LEGAL NOTICE: The contents of this blog, including text, images and cited statistics as well as all other material contained here (the “content”) are for information purposes only.  The content is not intended to be a substitute for professional advice, medical diagnosis and/or treatment and is not suitable for self-administration without the knowledge of your physician and regular monitoring by your physician. Do not disregard medical advice and always consult your physician with any questions you may have regarding a medical condition or before implementing anything  you have read or heard in our content.


P.S. For those that would like to see the “numbers” to understand my progress to date, below are 10 photographs showing all my glucometer readings since March 5, 2017 until today.

Blood Glucose Mar 5 2017 – January 24 2018 – pg 1

Blood Glucose Mar 5 2017 – January 24 2018 – pg 2

Blood Glucose Mar 5 2017 – January 24 2018 – pg 3
Blood Glucose Mar 5 2017 – January 24 2018 – pg 4
Blood Glucose Mar 5 2017 – January 24 2018 – pg 5

Blood Glucose Mar 5 2017 – January 24 2018 – pg 6

Blood Glucose Mar 5 2017 – January 24 2018 – pg 7
Blood Glucose Mar 5 2017 – January 24 2018 – pg 8
Blood Glucose Mar 5 2017 – January 24 2018 – pg 9
Blood Glucose Mar 5 2017 – January 24 2018 – pg 10

References

  1. Canadian Diabetes Association Clinical Practice Guidelines Expert Committee. Canadian Diabetes Association 2013 Clinical Practice Guidelines for the Prevention and Management of Diabetes in Canada. Can J Diabetes 2013;37(suppl 1):S1-S212, Chapter 3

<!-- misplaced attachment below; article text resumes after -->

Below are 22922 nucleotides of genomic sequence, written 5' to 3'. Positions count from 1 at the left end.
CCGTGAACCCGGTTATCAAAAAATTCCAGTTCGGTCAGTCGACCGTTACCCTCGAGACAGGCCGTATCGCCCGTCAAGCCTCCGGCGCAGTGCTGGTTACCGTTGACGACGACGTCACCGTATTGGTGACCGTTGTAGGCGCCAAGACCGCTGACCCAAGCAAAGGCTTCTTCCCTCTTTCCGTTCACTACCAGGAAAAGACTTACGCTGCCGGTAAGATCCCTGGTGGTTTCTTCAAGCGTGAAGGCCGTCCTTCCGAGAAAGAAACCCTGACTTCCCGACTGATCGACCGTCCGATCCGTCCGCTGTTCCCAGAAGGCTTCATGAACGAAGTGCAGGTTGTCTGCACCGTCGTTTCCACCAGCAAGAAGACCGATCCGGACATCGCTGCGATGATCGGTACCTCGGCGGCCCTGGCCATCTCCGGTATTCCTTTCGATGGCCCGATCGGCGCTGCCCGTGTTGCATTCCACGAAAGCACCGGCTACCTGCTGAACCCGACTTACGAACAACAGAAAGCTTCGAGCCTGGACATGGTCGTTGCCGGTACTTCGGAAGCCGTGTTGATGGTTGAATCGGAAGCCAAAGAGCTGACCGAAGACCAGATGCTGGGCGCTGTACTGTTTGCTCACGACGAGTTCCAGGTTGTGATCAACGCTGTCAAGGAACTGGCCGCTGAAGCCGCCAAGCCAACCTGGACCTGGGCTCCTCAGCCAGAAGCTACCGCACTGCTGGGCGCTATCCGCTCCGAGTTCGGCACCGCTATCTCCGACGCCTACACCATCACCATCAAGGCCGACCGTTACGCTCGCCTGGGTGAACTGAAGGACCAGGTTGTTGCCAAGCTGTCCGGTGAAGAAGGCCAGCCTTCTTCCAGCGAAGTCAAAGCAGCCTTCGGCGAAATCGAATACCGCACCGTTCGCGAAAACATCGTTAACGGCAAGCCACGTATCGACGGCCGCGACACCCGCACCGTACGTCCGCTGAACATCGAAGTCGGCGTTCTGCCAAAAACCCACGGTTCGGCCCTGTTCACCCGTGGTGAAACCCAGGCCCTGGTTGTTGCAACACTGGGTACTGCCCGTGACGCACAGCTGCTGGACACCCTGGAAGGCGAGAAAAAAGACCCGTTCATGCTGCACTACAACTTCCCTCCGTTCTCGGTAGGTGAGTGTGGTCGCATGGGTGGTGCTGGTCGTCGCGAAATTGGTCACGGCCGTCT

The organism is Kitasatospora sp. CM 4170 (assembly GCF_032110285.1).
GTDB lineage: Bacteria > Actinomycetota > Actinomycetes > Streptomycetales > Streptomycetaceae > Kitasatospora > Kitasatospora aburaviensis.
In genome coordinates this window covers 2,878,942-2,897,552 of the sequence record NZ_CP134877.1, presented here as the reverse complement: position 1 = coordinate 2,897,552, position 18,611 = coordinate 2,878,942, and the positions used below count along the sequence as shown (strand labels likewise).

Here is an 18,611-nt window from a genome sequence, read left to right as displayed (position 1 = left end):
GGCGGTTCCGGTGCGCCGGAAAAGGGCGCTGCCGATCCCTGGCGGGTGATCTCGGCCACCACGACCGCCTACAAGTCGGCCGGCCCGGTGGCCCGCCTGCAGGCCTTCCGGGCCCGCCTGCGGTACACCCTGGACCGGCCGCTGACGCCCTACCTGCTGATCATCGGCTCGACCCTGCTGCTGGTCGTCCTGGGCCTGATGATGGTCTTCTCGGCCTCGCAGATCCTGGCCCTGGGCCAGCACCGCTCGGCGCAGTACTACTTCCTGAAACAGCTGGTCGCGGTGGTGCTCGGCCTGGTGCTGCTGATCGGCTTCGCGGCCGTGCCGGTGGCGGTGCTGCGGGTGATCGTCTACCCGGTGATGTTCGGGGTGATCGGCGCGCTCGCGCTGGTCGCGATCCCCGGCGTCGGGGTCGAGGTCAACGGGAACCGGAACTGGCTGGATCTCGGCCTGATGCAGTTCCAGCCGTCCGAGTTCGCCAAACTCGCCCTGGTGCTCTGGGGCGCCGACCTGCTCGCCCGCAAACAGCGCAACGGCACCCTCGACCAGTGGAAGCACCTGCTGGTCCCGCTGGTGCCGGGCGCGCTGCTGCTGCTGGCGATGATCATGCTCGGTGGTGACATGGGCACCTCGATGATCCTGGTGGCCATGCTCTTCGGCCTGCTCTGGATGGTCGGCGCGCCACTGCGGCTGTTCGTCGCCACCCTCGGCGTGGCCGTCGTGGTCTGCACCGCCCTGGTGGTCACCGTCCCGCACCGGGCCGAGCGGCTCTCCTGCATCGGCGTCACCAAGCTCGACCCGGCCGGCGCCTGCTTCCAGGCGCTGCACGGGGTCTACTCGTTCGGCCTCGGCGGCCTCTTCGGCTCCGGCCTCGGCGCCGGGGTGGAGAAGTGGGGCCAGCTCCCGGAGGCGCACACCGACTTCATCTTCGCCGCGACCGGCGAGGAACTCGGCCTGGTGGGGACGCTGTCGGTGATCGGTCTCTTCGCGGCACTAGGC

A Dietitian’s Journey Progress Report – is the glass half empty or half full?

Ten months ago, it was urgent. I had to make a choice between going on several types of medication to lower my crazy-high blood pressure, and high blood sugars, triglyceride and LDL cholesterol or to immediately change my lifestyle.  I chose to change my lifestyle. This is a progress report, going into the final two months of my first year at this.

As with other changes we undertake, there are two ways to look at things; how far we’ve come or how far we have to go. I choose to look at my progress as both. I am certainly not “there” yet, but I am nowhere near where I was!

Back in early March of this year, when I faced my own personal health crisis, it had been two years since I had any lab work done and ages since I was monitoring my blood sugar myself, even though I was Diabetic for the previous 10 years.  It really was a case of classic denial. I didn’t want to know how bad it was. That day because I didn’t feel well, I faced the truth.  I took my blood pressure (multiple times, because I couldn’t believe the readings!!) and I took my blood sugar. My blood pressure was so high, for certain had I gone to see my doctor at that point, he would have prescribed at least one type of medication, maybe two. Suffice to say it was dangerously high.